Sovereign Default and Future Borrowing: A Query
Suppose Greece defaults on its foreign debts, as seems not unlikely. What would the effect be on its ability to borrow?
The obvious answer is that, having stiffed its creditors once, it will be unable to find new ones. But it is not obvious that it is true. The more the country owes, the greater the incentive to default. At present, from what I can judge of Greek politics at long range, it is not entirely clear that there is any other alternative; there may be no politically viable path to paying off the current indebtedness. Greece after default, like a company coming out of bankruptcy, may actually be in a better position to borrow than before.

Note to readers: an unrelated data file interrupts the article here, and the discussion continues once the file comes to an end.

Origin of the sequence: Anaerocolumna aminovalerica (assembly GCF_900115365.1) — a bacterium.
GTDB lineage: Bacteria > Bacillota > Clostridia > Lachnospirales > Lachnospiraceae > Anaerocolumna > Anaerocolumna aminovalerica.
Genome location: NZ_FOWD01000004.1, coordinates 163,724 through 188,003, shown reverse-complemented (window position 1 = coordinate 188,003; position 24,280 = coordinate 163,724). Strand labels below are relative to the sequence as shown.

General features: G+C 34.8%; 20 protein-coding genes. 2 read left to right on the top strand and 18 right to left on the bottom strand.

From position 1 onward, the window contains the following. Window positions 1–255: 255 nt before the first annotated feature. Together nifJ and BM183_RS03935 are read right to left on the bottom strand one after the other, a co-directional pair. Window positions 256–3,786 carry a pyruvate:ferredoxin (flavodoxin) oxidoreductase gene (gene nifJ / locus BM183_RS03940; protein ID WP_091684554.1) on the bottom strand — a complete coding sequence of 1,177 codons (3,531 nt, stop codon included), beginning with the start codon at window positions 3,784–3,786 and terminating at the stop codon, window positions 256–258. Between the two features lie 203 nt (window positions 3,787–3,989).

There must surely be historical data on this question; Greece is not, after all, the first country to face the possibility of sovereign default. I, however, am lazy. So instead of doing research, I am putting the question to my readers.
In the past, when countries defaulted on their debts, did the interest rate they had to pay for future loans go up, or down?
Readers with long memories will realize that this is not the first time I have raised the general question.